Mème : “Tombili / Chill Cat – Nyan Cat”

A crypto-art of “Nyan Cat” sold for the equivalent of almost 400,000 euros


Next April, Nyan Cat will be 10 years old. To celebrate this anniversary, its creator Chris Torres remastered the original version of the world’s most famous GIF, to sell it as a work of art on the Crypto-art Foundation website.

Put up for auction for 24 hours, the GIF finally sold last weekend for 300ETH ((Ethereum is a decentralized, open-source blockchain, Ether (ETH) is its native cryptocurrency.)), the equivalent of €384,000.

Nyan Cat, a myth of web culture

The Nyan Cat is a meme popularized by a video born on YouTube on April 6, 2011.

In just a few days, the video reached several million views. A viral phenomenon, “Nyan Cat” is taken up by dozens of Internet users who extend its initial version from 3 minutes 36 to 10, then 24 hours. Again, these videos accumulate a bewildering number of views.

But the original version of this cat comes from the illustrator Chris Torres (under the nickname @prguitarman) who, on April 2, 2011, published the first Nyan Cat on his LOL-COMICS site. It’s a mix of cartoon cat and Pop-Tart. In an interview on the Pop Goes The Week website, Torres recounts how the idea for the Nyan Cat came about: “I was doing a fundraiser for the Red Cross and between two drawings in my Livestream video chat two different people mentioned that I should draw a “Pop Tart” and a “Cat”. This cat is also inspired by his cat Marty, who died in 2012.

Know Your Meme: Nyan Cat
Screenshot of the video “Know Your Meme: Nyan Cat”

A few days later, the cat is animated and put on Youtube by user saraj00n who adds the Japanese song “Nyanyanyanyanyanyanya!” (published in 2010) to it. “Nyan” is the Japanese equivalent of our “Miaow”. A repeated miaow, a wtf hybrid cat – the recipe for a mythical meme. Today, the video of January 6, 2011 has accumulated more than 185 million views 😳.

In 10 years, Nyan Cat has been widely used: hundreds of memes, of course. But also on the Youtube progress bar, in cosplay, on vans, and really in just about anything and everything, including a lot of miscellaneous items for sale.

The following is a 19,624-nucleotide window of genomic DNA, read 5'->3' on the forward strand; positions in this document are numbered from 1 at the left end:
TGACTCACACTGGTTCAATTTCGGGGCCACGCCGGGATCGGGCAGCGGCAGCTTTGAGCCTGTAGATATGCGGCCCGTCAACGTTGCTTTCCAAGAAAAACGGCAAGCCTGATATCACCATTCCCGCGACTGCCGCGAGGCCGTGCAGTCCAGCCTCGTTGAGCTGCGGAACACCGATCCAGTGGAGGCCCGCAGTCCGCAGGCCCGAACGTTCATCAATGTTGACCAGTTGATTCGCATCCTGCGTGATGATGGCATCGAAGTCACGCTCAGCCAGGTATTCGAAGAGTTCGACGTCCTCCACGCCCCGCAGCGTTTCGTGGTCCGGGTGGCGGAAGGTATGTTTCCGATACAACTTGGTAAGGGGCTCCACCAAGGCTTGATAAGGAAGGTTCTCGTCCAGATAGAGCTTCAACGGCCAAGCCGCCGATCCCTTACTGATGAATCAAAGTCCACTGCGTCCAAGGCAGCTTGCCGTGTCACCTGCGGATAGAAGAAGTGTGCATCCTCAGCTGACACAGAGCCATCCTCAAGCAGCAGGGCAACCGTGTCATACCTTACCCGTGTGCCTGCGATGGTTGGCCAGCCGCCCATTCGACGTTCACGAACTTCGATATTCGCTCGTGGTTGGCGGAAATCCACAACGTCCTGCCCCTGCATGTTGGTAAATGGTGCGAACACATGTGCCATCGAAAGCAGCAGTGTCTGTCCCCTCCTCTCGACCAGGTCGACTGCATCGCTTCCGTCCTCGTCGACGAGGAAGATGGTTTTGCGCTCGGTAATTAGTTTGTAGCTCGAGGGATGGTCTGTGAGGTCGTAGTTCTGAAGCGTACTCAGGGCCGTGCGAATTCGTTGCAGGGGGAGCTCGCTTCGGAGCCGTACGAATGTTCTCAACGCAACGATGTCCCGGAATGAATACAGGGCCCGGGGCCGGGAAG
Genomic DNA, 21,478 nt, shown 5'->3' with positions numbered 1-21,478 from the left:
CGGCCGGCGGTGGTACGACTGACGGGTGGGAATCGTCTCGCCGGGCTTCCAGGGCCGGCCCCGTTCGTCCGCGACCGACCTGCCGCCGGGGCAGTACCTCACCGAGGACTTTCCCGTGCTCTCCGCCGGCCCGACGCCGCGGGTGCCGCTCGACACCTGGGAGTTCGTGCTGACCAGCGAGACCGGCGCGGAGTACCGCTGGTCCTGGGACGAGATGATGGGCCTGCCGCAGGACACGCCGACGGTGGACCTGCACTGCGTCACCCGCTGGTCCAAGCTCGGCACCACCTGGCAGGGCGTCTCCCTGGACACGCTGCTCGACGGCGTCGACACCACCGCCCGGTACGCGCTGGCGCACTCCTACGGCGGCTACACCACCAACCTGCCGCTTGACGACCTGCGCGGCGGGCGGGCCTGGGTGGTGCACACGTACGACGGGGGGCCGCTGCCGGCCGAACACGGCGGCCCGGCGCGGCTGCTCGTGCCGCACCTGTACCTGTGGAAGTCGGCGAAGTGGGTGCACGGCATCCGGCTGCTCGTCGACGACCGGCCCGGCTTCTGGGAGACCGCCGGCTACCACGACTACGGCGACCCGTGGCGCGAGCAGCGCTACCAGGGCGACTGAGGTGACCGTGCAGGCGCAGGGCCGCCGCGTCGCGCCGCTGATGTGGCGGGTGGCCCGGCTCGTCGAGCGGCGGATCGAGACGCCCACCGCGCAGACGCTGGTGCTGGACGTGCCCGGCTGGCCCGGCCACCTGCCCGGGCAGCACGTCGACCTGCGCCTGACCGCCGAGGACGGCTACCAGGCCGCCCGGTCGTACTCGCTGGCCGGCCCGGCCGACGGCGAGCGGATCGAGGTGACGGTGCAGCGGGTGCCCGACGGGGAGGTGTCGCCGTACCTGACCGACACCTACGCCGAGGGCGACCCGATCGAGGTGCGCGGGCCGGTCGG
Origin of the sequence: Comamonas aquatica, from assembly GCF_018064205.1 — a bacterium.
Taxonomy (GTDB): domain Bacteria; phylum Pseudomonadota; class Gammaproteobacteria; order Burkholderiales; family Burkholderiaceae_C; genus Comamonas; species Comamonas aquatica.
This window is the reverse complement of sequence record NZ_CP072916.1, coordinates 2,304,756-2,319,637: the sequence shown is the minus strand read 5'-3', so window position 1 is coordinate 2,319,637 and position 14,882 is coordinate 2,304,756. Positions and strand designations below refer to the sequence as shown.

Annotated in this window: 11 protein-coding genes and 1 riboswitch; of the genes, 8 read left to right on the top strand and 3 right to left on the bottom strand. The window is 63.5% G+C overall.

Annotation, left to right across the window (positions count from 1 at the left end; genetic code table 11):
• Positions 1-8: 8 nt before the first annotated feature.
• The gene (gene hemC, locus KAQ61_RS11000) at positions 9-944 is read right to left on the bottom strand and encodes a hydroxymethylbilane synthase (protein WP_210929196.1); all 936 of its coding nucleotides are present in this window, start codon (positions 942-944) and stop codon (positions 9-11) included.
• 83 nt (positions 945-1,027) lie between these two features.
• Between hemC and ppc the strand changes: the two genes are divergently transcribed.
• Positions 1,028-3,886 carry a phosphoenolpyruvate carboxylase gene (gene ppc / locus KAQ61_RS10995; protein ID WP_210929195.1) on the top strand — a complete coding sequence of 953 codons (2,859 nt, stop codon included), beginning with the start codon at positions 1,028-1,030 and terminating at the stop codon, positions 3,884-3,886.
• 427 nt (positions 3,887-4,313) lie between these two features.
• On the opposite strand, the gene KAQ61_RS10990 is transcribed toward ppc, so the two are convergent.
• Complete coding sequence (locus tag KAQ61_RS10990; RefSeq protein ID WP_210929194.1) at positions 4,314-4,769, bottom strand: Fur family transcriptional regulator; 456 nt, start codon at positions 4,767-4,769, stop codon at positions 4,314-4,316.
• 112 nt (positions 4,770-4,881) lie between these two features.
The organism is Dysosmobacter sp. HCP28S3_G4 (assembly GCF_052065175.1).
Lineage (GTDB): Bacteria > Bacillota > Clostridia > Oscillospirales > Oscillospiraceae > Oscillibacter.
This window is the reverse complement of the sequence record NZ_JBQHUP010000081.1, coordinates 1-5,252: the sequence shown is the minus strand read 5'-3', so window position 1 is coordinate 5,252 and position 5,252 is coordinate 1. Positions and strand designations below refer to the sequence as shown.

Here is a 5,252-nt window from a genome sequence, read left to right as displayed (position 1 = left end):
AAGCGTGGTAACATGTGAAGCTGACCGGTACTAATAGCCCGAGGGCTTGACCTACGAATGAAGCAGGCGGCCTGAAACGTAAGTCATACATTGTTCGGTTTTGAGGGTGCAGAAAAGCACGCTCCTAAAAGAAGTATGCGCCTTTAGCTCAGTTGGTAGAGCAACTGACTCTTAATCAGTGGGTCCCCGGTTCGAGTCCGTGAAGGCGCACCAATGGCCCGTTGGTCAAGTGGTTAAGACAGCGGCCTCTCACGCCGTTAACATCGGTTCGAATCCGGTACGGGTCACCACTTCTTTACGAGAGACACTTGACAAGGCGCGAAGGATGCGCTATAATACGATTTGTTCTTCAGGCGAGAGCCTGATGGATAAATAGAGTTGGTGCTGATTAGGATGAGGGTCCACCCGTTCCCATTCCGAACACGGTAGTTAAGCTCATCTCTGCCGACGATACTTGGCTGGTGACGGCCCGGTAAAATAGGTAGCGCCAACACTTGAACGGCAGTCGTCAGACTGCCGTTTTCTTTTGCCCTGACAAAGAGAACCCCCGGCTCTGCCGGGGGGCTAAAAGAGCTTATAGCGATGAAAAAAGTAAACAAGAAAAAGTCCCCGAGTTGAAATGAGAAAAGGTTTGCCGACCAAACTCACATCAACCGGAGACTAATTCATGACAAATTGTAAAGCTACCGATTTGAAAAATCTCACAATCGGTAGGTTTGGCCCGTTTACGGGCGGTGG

What is crypto-art?

Increasingly popular in recent years, crypto-art has seen its best period in 2020. It is a system of digital works of art directly linked to the blockchain in the form of NFT (non-fungible tokens), which make the purchase, ownership, exchange or resale of a work of art secured and verified through a cryptographic system. These digital tokens are therefore unique and irreplaceable. These NFTs are registered in the blockchain, which authenticates and makes the data and transactions of a work of art forgery-proof.

For many artists, crypto-art is a real revolution. Since its origins, the Internet has fostered the free and open flow of culture and information. For many “digital artists” this model has made it almost impossible to capitalise on their talent online. But with the recent development of platforms such as Zora, Rarible, Foundation or Superrare, an alternative art market has emerged, allowing many artists to sell their digital creations.

Example of a digital work of art auctioned on the Foundation platform (Screenshot).

This was notably the case for Sean Lennon, son of the Beatles singer and Yoko Ono, who sold a drawing on Rarible at the end of last year for the equivalent of $3,200.

As a sign of the democratisation of crypto-art, the major British auction house Christie’s recently announced that it would be putting up for sale “Everydays: The First 5000 Days“, a work of art by Mike Winkelmann (also known as Beeple), which will be possible to buy with NFTs.

Crypto-art can take a much more abstract form, however. In 2018, Irish artist Kevin Abosch sold his digital artwork, Forever Rose, to ten collectors (including crypto-investors) for a total of $1 million. Each buyer received a tenth of the virtual photo in the form of a token.

The specialised site La Gazette Drouot reports the explanations of researcher Primavera De Filippi (“Blockchain and crypto-currencies”) as to the benefit of such practices: “By associating a digital work with a token on the blockchain, artists can now transfer the ownership of their artwork or license the rights to it”, and the site adds: “A boost for the copyright of artists, not just digital, proving the authorship of their artwork. This also means that several people can share ownership of the work”.

The future of art?

There are two main opposing visions for the democratisation of these platforms. Some observers, such as Jean-Marc Koskievic (professor at the Paris Business School), consider that this art market is doomed to become entirely “speculative”. For him, “art becomes an asset like any other” which will lead to an art market “as volatile as the price of bitcoin”.

But for artists like Chris Torres, the blockchain is welcome because it brings transparency to the market and above all makes it possible to certify the provenance of an artwork and its authenticity, as we have just mentioned. The purchase can also be motivated by the prestige that comes with owning an artwork. One then becomes “the sole holder of the rights to this work”. Sort of a post-internet equivalent of owning a real Rembrandt in one’s living room. For buyers, crypto art is a better way to support the artists they love, through direct financial contribution. Contribution that these artists would not have received according to the standards of the traditional art market. For Torres, this gives “power back to the creator” and it allows them to be paid for a work that would have been spread for free on the internet anyway.

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